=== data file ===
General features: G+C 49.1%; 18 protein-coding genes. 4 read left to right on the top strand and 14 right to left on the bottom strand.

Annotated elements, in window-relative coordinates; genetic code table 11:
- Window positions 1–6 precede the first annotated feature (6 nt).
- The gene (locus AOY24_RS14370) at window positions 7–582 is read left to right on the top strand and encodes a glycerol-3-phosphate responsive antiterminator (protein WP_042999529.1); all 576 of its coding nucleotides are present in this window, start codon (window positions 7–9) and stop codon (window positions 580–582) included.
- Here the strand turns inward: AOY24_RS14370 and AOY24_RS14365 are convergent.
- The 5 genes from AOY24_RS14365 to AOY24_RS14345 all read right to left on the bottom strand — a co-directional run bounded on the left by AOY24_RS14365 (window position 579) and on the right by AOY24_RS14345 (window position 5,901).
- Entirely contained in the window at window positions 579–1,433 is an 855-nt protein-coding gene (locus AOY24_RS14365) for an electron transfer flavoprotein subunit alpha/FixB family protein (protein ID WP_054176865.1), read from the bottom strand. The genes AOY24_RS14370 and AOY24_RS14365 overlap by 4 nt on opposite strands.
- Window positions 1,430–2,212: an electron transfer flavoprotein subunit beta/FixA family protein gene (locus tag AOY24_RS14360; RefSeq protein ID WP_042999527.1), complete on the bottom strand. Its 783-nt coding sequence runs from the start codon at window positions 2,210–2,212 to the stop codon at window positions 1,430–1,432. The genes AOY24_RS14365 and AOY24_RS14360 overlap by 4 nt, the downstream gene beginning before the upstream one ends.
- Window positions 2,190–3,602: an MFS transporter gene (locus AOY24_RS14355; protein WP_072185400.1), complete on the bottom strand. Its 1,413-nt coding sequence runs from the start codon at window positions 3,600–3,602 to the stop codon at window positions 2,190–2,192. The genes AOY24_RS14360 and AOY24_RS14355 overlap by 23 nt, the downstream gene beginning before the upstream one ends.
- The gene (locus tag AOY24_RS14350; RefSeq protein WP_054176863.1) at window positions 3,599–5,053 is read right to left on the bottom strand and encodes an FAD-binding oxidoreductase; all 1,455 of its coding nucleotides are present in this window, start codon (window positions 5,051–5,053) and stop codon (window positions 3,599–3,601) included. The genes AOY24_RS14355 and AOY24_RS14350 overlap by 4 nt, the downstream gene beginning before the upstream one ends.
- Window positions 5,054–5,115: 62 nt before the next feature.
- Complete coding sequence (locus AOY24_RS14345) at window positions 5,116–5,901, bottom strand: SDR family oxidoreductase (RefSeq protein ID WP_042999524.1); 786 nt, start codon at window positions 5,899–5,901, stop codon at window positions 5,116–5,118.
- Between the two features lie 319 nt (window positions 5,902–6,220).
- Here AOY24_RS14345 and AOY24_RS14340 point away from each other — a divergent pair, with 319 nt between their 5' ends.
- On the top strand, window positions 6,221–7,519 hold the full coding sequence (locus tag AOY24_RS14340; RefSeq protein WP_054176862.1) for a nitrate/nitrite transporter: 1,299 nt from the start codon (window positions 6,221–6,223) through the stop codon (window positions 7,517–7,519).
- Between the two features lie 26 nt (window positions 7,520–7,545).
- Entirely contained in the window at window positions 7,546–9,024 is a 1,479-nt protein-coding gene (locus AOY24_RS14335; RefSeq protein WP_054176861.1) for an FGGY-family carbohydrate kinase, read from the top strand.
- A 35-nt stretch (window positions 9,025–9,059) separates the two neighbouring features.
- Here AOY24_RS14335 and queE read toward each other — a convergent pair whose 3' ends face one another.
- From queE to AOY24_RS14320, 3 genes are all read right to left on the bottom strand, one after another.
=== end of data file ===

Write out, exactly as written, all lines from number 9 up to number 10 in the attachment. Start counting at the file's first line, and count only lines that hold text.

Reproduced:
- Window positions 2,190–3,602: an MFS transporter gene (locus AOY24_RS14355; protein WP_072185400.1), complete on the bottom strand. Its 1,413-nt coding sequence runs from the start codon at window positions 3,600–3,602 to the stop codon at window positions 2,190–2,192. The genes AOY24_RS14360 and AOY24_RS14355 overlap by 23 nt, the downstream gene beginning before the upstream one ends.
- The gene (locus tag AOY24_RS14350; RefSeq protein WP_054176863.1) at window positions 3,599–5,053 is read right to left on the bottom strand and encodes an FAD-binding oxidoreductase; all 1,455 of its coding nucleotides are present in this window, start codon (window positions 5,051–5,053) and stop codon (window positions 3,599–3,601) included. The genes AOY24_RS14355 and AOY24_RS14350 overlap by 4 nt, the downstream gene beginning before the upstream one ends.